The facts are little muddled, but the message is clear. James Lucas was sentenced to 30 days of roadwork after assaulting principal J.D. Reid (not C.L. Reed) for failing to defend Mary Euell from Charles L. Coon’s abuse.
The Union (Wilmington, N.C.) Labor Record, 25 May 1918.
The 1920 census records two African-Americans named James Lucas in Wilson. One was a 16 year-old boy, the other was, at 610 Lodge Street, lumber company laborer James Lucas, 27, with wife Mattie, 30, and children Jack, 13, and Georgia Belle, 11.
In 1917, Jake Armstrong registered for the World War I draft in Wilson. Per his registration card, he was born 11 May 1890 in Wilson; lived at 210 Stantonsburg Street, Wilson; worked as a laborer for Farmers Cotton Oil Company; and had a dependent mother and sister.
On 8 September 1919, Jake Armstrong, 23, of Wilson, married Della Jones, 22, of Wilson. B.P. Coward performed the ceremony at the A.M.E. Zion church in the presence of Rose McCullers, Berta Faulkland and Lucy A. Richards.
In the 1920 census of Wilson, Wilson County: on Broad Street, oil mill laborer Jake Armstrong, 23; wife Della, 21; and children Kathryn, 6, and Charlie, 1.
Sir, Yours 2nd Inst. asking information as to the particulars of the Complaint made against Calvin Barnes Col’d & the circumstances causing his arrest & imprisonment. In Reply the warrant issued for this arrest was granted upon the oath of Edward Gordon a young man of respectability that he was assaulted by Calvin Barnes with a Gun while on his way from school to his place of residence some three miles in the Country, the provocation upon his (Gordon’s) part being that he ordered this man Calvin Barnes off the land of Joshua Barnes, the gentleman with whome he lives, having discovered him in the act of trying to shoot some of the said Joshua Barnes’s hogs, his attention being drawn by the hogs hurdling up & eating some corn that had been thrown to them to attract them & seeing this man Calvin Barnes standing by the field fence near the hogs, he asked him what he was doing there, whereupon the said Calvin leveled his Gun at him as in the act of shooting when Gordon jumped behind a tree. Calvin advanced upon him he ran off towards home & Calvin pursued for some distance threatning & abusing. He (Gordon) testifies that he has known Calvin for 3 or 4 years that he lived upon the farm adjoining the one on which he lived for this length of time & that he is positive as to it being him. Upon the trial of the case before the Magistrate, Calvin denied the fact of its being him, & reported that he was at the shop of one Isaac Strickland Col’d. in this place from 10 or 11 o’clock AM of that day until about two hours in the night which he proved by the oath of the said Isaac Strickland, whose testimony was slightly varied upon cross examination, E. Jennings Piggott Eqr. testified that Calvin Barnes whome he recognized as the person under arrest, worked at his house until 12 o’clock of that day & Edward Gordon upon second Examination testified that he returned to town immediately after this occurrence & called at the shop of Isaac Strickland (above refered to) about twilight & made Enquiry for Calvin Barnes & was informed by some one whome he did not recognize, and in the presence of Isaac Strickland that Calvin Barnes had just come up from the Rail Road & had gone on home some fifteen minutes since, (the assault was made on the Rail Road about 1 ½ miles from this place). The Magistrate committed him to jail for the lack of security on a Bond of One Hundred Dollar for his appearance at the next term of our Court. He gave Bail on yesterday & was was discharged from jail. Any other information that may be desired I shall be pleased to furnish.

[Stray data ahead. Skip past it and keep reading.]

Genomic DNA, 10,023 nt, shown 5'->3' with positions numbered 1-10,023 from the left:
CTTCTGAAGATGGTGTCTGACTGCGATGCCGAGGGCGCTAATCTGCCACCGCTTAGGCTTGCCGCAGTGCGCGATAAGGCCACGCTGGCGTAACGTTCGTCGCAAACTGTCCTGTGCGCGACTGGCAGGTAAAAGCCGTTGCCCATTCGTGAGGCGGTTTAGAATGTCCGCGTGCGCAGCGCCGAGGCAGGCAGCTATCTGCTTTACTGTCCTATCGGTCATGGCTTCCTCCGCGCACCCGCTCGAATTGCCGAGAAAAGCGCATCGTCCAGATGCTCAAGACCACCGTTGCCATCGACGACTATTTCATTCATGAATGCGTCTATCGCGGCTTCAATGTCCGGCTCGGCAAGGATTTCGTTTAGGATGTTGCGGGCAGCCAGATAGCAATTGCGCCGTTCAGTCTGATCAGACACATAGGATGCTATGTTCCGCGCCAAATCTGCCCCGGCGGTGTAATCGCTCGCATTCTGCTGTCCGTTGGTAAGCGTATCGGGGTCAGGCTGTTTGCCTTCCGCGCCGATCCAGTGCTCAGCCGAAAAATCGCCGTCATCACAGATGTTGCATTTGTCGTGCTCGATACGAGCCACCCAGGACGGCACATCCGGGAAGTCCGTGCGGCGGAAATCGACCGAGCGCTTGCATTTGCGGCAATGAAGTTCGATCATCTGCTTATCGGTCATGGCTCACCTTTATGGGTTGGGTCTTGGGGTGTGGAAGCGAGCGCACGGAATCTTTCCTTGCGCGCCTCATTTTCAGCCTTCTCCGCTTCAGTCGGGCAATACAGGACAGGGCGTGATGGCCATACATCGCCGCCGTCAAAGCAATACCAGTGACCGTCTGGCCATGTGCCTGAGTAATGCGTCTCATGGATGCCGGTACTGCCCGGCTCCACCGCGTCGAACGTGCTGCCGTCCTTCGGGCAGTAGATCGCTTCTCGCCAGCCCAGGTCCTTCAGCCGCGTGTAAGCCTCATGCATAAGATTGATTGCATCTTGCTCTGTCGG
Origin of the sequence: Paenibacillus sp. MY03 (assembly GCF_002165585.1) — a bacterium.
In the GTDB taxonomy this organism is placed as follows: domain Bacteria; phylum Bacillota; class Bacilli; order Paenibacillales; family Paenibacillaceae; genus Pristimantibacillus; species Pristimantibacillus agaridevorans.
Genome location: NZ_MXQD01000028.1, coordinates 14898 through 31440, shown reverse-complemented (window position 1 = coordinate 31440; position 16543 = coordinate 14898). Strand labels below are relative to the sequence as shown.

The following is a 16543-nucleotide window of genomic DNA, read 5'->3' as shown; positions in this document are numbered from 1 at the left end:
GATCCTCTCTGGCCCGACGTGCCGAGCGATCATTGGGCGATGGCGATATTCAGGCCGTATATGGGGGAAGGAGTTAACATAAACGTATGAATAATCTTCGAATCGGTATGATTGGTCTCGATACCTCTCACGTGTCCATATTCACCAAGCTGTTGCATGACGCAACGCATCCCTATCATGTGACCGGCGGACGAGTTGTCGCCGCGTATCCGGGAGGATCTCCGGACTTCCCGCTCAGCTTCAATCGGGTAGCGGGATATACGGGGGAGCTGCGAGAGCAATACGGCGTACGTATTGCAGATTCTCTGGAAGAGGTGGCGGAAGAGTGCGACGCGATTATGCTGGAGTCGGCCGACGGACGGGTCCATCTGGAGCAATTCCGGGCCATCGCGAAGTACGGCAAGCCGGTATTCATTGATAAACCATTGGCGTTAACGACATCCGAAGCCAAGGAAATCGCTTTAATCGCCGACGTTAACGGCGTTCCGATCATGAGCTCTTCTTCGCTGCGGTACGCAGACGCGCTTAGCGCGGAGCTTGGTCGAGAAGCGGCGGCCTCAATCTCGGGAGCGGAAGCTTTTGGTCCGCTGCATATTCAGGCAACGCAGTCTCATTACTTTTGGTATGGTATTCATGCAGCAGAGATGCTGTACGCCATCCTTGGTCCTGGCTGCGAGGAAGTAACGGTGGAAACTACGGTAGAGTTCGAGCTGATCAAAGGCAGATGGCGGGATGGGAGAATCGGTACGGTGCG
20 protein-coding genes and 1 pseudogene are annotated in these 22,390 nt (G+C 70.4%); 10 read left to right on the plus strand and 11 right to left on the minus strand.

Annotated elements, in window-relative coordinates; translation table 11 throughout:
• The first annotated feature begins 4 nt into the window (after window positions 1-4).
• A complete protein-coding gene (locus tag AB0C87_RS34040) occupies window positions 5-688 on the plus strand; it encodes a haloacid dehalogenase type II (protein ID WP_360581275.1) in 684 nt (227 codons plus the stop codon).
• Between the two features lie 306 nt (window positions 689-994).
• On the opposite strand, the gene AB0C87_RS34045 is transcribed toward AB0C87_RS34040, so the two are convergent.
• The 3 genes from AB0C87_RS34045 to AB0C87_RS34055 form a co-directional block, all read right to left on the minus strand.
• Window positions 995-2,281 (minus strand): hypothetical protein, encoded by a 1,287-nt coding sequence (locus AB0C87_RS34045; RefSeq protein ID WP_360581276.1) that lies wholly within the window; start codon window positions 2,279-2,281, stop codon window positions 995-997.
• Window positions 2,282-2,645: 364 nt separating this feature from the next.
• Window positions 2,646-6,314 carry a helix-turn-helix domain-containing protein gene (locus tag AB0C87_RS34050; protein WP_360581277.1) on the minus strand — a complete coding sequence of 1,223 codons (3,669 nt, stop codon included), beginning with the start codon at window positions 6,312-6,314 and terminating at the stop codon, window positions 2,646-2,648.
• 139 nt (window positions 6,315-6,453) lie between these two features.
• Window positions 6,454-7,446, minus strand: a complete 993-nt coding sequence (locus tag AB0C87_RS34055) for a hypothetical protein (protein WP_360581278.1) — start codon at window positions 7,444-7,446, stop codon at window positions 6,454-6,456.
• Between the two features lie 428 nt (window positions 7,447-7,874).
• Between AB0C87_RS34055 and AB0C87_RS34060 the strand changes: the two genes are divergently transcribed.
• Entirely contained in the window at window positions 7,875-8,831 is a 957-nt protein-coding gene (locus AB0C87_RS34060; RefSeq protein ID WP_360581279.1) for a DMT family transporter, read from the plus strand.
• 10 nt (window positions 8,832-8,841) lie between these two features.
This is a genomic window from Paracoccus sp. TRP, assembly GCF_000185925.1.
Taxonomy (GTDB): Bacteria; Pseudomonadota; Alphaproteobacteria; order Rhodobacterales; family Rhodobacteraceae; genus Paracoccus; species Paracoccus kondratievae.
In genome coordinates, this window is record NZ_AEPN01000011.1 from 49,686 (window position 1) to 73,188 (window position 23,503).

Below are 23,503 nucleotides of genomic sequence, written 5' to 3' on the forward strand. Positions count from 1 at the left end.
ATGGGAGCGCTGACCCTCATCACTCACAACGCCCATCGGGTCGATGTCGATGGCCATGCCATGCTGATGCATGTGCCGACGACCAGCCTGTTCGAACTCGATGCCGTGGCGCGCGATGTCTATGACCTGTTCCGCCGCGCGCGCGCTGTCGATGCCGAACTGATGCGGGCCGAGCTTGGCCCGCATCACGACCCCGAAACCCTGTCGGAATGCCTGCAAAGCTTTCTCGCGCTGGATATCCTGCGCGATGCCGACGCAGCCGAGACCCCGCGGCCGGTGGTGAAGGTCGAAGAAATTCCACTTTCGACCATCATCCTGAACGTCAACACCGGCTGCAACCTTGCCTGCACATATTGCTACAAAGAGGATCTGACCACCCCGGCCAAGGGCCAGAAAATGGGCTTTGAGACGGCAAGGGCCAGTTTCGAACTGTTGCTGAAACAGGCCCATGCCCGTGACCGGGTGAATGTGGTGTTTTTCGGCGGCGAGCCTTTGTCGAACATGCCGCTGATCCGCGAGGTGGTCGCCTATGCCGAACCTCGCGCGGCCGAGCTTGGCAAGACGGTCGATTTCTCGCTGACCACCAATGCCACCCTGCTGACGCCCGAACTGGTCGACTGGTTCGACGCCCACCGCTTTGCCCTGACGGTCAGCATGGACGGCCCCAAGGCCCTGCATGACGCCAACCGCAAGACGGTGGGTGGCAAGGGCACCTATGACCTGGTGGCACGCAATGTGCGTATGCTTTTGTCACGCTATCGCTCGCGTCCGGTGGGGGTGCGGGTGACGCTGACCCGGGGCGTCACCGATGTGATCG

I am Very Respectfully Your Obdt Servt., Jos. W. Davis, Shff, Wilson Co
Wilson N.C. Nov 14 1867
Major C.E. Compton, Goldsboro N.C.